The impact spun her vehicle toward the inside retaining wall. The truck then slammed the Cohens’ Buick, which was pushed into a guardrail and ended up in a grassy ditch.
The truck then hit the Taurus driven by Mireles. His car was forced underneath another tractor-trailer driven by a 53-year-old North Carolina man.
The second truck then hit the rear of another SUV.
A fire erupted, engulfing the two trucks and the Ford Taurus.
Maranda Ballou, a 22-year-old woman from Edwardsville, said she was driving home from work at a restaurant when she saw the aftermath of the wreck as she drove by on the highway headed east.
When she saw workers moving the remains of a tractor-trailer she burst into tears, assuming that no one could have survived the crash, she said. The wreckage, she said, was “a miserable scene to look at.”
The drivers of the second truck and the last SUV involved in the crash were not injured.
It’s unclear whether Ford, the driver of the first truck that failed to stop in time, was injured.
Missouri Highway Patrol officers have cited Ford for at least two commercial vehicle violations in the past seven years. In 2014, he pleaded guilty in Lafayette County to operating a commercial vehicle without proper brakes, a Class B misdemeanor, and received a $130 fine.
Commercial truckers are required by law to perform a thorough safety inspection on their tractors and trailers before every trip. Brake problems are among the safety issues they’re required to check for.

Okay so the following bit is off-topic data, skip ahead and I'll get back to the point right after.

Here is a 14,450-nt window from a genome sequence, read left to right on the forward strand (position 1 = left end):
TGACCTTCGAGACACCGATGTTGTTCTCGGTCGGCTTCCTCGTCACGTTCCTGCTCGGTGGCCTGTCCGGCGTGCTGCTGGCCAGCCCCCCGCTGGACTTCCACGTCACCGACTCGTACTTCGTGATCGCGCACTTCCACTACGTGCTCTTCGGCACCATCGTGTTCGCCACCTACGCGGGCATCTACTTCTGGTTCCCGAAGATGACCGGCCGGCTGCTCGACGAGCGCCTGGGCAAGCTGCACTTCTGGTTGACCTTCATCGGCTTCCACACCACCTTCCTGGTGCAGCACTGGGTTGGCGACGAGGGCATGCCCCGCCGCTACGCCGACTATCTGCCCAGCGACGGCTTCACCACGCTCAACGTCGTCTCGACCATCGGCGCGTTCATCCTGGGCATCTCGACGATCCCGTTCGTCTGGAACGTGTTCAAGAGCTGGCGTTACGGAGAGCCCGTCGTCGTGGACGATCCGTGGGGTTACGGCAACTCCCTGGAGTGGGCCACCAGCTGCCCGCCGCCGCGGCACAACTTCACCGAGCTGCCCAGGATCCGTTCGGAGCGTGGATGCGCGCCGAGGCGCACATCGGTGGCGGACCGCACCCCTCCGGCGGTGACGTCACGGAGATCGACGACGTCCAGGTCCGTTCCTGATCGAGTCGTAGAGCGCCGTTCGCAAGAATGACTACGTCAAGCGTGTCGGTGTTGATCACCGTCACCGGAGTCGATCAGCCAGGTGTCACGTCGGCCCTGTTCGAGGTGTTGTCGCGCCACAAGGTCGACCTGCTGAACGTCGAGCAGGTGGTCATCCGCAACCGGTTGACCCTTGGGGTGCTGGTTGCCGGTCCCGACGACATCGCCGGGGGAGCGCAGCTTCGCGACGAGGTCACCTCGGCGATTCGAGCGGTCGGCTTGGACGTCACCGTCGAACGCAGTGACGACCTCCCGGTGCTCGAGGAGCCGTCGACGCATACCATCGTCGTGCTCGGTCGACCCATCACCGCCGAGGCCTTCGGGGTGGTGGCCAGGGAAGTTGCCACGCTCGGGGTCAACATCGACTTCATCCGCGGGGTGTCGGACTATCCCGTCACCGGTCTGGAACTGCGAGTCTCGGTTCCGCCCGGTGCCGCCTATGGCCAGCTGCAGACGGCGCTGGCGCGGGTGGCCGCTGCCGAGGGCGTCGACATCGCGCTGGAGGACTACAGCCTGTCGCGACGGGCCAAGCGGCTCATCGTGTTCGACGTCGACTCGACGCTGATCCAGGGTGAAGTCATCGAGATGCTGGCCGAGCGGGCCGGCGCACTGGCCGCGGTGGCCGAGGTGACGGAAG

In 2010, the driver pleaded guilty in Cass County to failing to properly register a commercial vehicle in Missouri. His fine in that case also was $130.
On Wednesday, family members grieved those lost in the wreck.
Butler and Kennedy were on their way to the Colorado mountains, likely headed toward Estes Park, Colo., said Butler’s brother, Damian Butler. She loved the Rockies and often vacationed there.
Butler earned her vacations from her job in the business office of the emergency room at the Carle Foundation Hospital in Urbana, Ill., where she worked 39 years, her brother said.
“She was a workaholic,” he said.
Kennedy, who was traveling with Butler, also worked at Carle Foundation Hospital, a co-worker said. She was a nurse practitioner in the neonatal unit.
Sheldon Cohen was a member of the Washburn University faculty, where he taught chemistry from 1960 until 1999. He served as provost and academic vice president from 1982 to 1984. After his retirement, Cohen taught as an adjunct professor.
Sheldon and Virginia Cohen established a scholarship for biology and chemistry students at the university.
Jerry Farley, president of the university, said in a statement that Cohen “left a lasting legacy at Washburn.”
Gerald Cohen, Sheldon and Virginia Cohen’s son, said he had been on vacation in Florida with his family when the Kansas Highway Patrol called to tell him about his parents’ death. He flew back to Kansas and was awaiting more of his family members’ arrival there Wednesday afternoon.
Gerald Cohen’s voice broke as he talked of his parents.
“They’ll be dearly missed.”